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Cone beam computed tomography in implant dentistry/Kompjuterizovana tomografija konusnog zraka u oralnojimplantologiji.

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Introduction

In modern dentistry, when planning implant placement, precision is of utmost importance. It is important to take the anatomical relations into account, in order to avoid unforeseen situations, to determine the best position for implants, and to choose the most suitable implant system. This can be achieved using two-dimensional (2D) and three-dimensional (3D) planning, stereolithography and realistic 3D biomodels. Conventional radiographic techniques (occlusal, retroalveolar, orthopantomography and tomography images) have disadvantages (deformation, poor resolution, zooming, etc.) and limitations while interpreting soft and bone tissues. Therefore, they are replaced by more recent, advanced radiographic methods, such as computed tomography, (cone beam computed tomography--CBCT and fan beam computed tomography--FBCT), as well as digital volume tomography (DVT). New techniques are used in combination with appropriate interactive 3D interpretation and digital image analysis software. Identification of pathological processes and analysis of anatomical structures, important for adequate planning in implant dentistry, are based precisely on modern radiographic methods. Sagittal and transverse sections, as well as 3D reconstruction, enable more successful preoperative planning and adequate positioning of the implant. Stereolithography and other biomodels are modern methods of organ-model reproduction, and they are used for 3D display of complex anatomical structures. Production of surgical splints is based on preoperative implant placement in models. Interactive, computer-aided diagnosis has a great advantage compared to conventional planning techniques. Selection of recording technique should take into consideration clinical variables such as: number of places for implants, volume of alveolar bone and the need for bone grafting, quality and availability, costs of recording methods, and low radiation exposure.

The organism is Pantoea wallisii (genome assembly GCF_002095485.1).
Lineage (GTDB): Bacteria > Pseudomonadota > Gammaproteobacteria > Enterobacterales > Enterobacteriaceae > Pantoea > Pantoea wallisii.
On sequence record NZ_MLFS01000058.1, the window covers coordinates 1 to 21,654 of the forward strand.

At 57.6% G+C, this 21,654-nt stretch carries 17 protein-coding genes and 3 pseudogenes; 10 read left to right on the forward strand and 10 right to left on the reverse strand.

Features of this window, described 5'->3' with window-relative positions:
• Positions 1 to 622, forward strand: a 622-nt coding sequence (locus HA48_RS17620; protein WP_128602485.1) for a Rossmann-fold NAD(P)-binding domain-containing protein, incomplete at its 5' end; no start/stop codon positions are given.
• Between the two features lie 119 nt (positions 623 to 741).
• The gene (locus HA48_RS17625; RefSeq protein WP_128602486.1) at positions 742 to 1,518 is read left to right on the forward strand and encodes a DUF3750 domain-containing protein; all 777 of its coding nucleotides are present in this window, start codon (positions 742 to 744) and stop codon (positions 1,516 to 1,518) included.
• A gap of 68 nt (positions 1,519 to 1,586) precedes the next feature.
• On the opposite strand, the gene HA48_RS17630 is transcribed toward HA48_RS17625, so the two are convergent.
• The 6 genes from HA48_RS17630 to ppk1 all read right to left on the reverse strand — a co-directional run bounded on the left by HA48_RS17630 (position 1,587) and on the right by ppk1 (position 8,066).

Cone Beam Computed Tomography